There are no vacancies in the U.S. Court of Appeals for the Federal Circuit, but looking forward, Chief Judge Paul Michel offered his views this week on what he’d want to see in a nominee.
Michel is not involved in judge-picking but is offering suggestions on what he would look for in a nominee to the Federal Circuit: a district judge with experience in patent litigation; a trial lawyer with a background in patent law and complex civil litigation; or a chief corporate lawyer who has worked in private practice in the patent arena.
“These are the things hopefully the judge pickers of the world are thinking about,” Michel said yesterday during a panel discussion sponsored by the Federal Circuit Bar Association and The George Washington University Law School.
In a follow-up interview, Michel, appointed to the court in 1988, calls the Federal Circuit “highly diverse” with a bench made up of professors, Justice Department lawyers, and former private practitioners. But he notes there are no former district judges on the Federal Circuit.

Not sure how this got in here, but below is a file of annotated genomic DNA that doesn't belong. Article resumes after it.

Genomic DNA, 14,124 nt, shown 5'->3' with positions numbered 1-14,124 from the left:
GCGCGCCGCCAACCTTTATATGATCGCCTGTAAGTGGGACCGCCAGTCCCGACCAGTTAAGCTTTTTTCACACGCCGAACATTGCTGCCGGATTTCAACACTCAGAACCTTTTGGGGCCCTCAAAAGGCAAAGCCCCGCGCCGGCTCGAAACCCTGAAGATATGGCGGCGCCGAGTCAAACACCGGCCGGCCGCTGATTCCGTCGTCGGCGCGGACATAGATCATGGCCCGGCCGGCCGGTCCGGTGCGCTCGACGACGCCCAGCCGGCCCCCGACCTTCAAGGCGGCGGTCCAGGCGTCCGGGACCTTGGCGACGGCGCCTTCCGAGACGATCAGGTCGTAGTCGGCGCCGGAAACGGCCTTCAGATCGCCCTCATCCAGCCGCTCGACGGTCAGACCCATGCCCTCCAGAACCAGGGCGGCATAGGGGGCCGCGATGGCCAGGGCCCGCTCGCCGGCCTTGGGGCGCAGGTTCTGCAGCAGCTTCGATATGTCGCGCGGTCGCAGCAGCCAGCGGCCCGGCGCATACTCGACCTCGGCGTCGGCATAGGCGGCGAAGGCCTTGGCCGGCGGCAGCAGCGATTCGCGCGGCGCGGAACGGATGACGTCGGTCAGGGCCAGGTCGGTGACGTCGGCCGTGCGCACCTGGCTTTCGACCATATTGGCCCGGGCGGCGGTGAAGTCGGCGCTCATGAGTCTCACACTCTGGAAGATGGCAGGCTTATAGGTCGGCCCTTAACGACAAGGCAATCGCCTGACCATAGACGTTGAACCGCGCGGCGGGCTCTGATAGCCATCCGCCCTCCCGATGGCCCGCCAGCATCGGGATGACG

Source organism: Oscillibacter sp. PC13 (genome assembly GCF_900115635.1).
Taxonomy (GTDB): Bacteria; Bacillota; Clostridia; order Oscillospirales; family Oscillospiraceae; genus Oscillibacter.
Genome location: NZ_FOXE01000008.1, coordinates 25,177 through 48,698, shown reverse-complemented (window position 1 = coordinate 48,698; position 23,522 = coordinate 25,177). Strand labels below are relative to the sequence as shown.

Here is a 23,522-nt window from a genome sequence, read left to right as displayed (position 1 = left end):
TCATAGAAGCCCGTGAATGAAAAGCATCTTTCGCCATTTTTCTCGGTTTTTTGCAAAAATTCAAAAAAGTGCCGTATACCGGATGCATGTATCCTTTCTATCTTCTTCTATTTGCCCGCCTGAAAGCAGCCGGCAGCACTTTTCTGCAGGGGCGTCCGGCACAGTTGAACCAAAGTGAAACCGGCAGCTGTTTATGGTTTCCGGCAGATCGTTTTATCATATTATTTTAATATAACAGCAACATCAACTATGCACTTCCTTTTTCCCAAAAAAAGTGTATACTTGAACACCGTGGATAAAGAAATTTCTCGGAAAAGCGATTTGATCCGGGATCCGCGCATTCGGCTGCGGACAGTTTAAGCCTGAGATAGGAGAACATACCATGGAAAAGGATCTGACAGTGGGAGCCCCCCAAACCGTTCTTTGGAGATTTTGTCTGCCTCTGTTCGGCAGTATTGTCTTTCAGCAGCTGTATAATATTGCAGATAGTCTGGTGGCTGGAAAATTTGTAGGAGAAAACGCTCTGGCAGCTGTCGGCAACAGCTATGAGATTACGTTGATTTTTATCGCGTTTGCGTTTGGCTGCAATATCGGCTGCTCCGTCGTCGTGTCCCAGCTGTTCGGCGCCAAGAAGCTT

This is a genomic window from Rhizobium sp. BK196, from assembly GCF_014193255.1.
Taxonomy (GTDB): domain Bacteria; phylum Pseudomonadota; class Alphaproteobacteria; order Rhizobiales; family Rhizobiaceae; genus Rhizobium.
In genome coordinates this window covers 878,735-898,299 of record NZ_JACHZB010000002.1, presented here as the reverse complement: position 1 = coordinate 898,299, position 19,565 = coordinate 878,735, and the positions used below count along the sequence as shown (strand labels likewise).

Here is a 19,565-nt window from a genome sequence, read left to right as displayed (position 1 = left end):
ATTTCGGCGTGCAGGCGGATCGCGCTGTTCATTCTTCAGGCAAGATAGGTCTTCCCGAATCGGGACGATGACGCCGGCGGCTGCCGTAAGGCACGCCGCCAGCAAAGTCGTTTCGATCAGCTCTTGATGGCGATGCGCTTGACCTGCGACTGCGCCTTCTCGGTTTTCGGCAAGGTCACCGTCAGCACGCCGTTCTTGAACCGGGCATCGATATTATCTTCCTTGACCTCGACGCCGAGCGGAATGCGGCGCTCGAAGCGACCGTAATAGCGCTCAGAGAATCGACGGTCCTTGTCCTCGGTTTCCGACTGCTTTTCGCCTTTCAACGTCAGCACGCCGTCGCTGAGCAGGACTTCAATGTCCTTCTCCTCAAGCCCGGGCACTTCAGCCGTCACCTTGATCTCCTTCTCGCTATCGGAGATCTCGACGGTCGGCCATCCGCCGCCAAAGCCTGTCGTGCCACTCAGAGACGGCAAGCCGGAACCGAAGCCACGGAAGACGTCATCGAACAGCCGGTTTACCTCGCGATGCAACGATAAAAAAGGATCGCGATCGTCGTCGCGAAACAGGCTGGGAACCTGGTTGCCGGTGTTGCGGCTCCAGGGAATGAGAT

In the last nine years, three judges have been appointed to the Federal Circuit: Timothy Dyk (2000); Sharon Prost (2001); and Kimberly Moore (2006). Dyk was a Jones Day partner, specializing in First Amendment law and appeals, before joining the court. Prost was serving as chief counsel of the Senate Judiciary Committee. And Moore was a professor at George Mason University Law School, where she taught intellectual property.
Michel is expecting at least one judge to take senior status by the end of the year, opening up a vacancy on the 12-judge court. In the next two years or so, eight judges on the bench will be eligible to retire.